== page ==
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McMurry Readjusts Le Mans Goals While On Edge Of Racing History
Posted by: newsla on Jun 12, 2014 - 06:38 AM
Le Mans News
McMurry Readjusts Le Mans Goals While On Edge Of Racing History

Matt McMurry sat recently at Kansas Speedway, wide-eyed and beaming, knowing history awaited less than a week away in a riverside city 4,475 miles away in western France.


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IMSA Cooper Tires Prototype Lites Powered by Mazda driver McMurry, 16, this weekend will become the youngest competitor ever in the prestigious 24 Hours of Le Mans sports car race, which has taken place annually since 1923. The twice-around-the-clock race will run Saturday, June 14 and Sunday, June 15 at the Circuit de la Sarthe in Le Mans, France.

Former Formula One driver Ricardo Rodriguez is the youngest competitor in the 91-year history of the race. He was 17 years, 4 months when he made his Le Mans debut in an OSCA S750 TN in 1959.

A three-year dream to make history at Le Mans, spawned by a classroom assignment when he was in seventh grade, is about to become reality for McMurry, who just finished his sophomore year of high school at Brophy College Preparatory in his hometown of Phoenix.

But McMurry isn't satisfied with just showing up and strapping into the Zytek Z11SN Nissan LMP2 prototype fielded by Greaves Motorsport on the legendary 8.47-mile circuit. He wants more.

"I want to finish the race and because how well we've done in ELMS so far, we finished fourth at Silverstone and Imola, there's a really good chance we can get on the podium," McMurry said. "That's a good goal to go for."

McMurry will share the Greaves car with Tom Kimber-Smith and Chris Dyson at Le Mans. In March, McMurry was named as the first member of the Dyson Racing Junior Development Program, and his performance in testing led to drives with the team this spring in European Le Mans Series events at Silverstone, England, and Imola, Italy. McMurry performed well, as the team finished fourth in both events. Greaves officials quickly named McMurry as a co-driver with Kimber-Smith and Dyson for Le Mans.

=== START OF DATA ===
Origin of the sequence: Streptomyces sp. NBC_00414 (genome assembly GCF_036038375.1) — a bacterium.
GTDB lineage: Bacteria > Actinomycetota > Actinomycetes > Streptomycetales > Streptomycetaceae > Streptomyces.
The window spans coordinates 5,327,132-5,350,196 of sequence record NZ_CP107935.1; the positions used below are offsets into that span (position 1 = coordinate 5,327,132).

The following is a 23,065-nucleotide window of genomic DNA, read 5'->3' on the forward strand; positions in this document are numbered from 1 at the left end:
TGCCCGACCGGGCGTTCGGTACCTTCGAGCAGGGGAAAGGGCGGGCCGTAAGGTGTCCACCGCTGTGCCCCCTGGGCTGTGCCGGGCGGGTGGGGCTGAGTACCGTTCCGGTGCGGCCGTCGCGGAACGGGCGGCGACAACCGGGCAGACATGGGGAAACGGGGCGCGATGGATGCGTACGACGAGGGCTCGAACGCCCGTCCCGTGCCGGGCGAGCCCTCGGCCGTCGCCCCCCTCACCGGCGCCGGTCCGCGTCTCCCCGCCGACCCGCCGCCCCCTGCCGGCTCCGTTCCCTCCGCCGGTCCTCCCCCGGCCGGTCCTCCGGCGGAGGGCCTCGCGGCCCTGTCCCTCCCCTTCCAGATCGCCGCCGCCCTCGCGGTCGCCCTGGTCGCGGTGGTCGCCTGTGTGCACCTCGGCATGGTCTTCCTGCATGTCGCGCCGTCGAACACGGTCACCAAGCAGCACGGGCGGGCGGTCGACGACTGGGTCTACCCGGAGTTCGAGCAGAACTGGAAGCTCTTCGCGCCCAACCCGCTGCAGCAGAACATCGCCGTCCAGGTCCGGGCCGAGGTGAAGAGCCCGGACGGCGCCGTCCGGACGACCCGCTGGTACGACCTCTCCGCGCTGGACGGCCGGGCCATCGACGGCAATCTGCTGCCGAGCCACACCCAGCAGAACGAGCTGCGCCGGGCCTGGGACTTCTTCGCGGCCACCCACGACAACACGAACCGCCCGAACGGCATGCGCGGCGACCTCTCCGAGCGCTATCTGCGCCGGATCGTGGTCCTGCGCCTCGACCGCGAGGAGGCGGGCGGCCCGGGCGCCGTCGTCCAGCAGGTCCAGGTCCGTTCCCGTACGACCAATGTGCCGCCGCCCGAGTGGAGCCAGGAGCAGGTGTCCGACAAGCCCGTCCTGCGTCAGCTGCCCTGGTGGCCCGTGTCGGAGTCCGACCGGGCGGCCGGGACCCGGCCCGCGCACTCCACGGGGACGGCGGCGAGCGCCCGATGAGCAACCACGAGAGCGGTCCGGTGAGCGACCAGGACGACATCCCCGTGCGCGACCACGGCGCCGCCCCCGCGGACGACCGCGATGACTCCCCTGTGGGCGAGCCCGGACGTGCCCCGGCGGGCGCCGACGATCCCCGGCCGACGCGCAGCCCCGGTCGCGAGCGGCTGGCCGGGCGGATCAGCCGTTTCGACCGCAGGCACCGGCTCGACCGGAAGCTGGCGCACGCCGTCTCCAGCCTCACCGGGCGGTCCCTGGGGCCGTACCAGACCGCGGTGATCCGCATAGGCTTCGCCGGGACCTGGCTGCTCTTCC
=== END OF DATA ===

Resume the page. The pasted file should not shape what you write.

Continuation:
Hello, history. After more than 60 races in various series, 20,000 miles of seat time and 175,000 frequent flier miles, the dream became reality.

Now comes the hard part. The weeks leading up to the 24 Hours of Le Mans have been a whirlwind for McMurry.

He ended his sophomore year in late May with a 3.92 GPA on a 4.0 scale. He traveled across the Atlantic to compete in ELMS events and the Le Mans test days with Greaves. He raced Saturday, June 7 at Kansas in his 2014 full-time ride, a Mazda-powered Élan DP02 fielded by Performance Tech Motorsports in the Cooper Tires Prototype Lites Powered by Mazda, before hopping on a plane for Paris the next day to begin Le Mans race week.

Once he arrived, McMurry faced a torrent of commitments. Public technical scrutineering. Team and sponsor meetings. Media interviews. The drivers' parade. Practice and qualifying.

But McMurry has handled everything with maturity beyond his 16 years.

Perhaps it's because setting this record has been McMurry's target since receiving an assignment from his teachers three years ago asking him to list his long-term goals. His PowerPoint presentation included a slide of an Audi R10 with the words, "Become the youngest driver at Le Mans."

Matt McMurry
Matt McMurry
Perhaps it's because McMurry knows the unique qualities and demands of Le Mans better than most teenagers. His father, Chris, competed in the race in 2003 and 2008, and Matt traveled with his family to France in 2008 to participate in all the pre-race pomp and pageantry and watch his father race.

But perhaps the main reason McMurry has seamlessly adjusted to the pressures and demands of competing in the world's most prestigious sports car race is because the last few weeks have been a microcosm of his life since he committed to reaching this goal three years ago.

"I don't have to tell myself to focus," McMurry said. "It's just natural because everything has been so crazy busy for the past three years with racing and school that you don't have a choice to wander around in your thoughts."

Still, McMurry isn't so driven toward history that he refuses to take time to absorb the special moments.

Every 24-hour race is memorable due to the mind-bending phenomenon of driving a car twice around the clock, seeing the sun set and rise from the same vehicle at speeds approaching 200 mph.

But Le Mans is iconic. There are many landmarks at the Circuit de la Sarthe known to every sports car racing driver and fan, and McMurry can't wait to experience them from the driver's seat. The Mulsanne Straight. Indianapolis corner. Tertre Rouge. The Porsche Curves. And so many more.

"Just seeing the track throughout the whole day," McMurry said. "It's such a nice track. It's beautiful around there, like Road America. Going down to Indianapolis, there are trees all around you. That will be cool, seeing all that, as the sun goes up and down. Going down into Indianapolis as the sun's coming up."

McMurry has tested at night, but his first race at night came last Saturday at Kansas. That event took place under powerful floodlights, so McMurry is looking forward to the true night racing experience.

"I think it's fun to drive at night," McMurry said. "It's sort of more calming than the day. You're just really focused on what's right in front of you because you can't see anything else. You don't have the choice to focus on anything else."

Time for McMurry to think about his remarkable place in racing history can wait a little longer.

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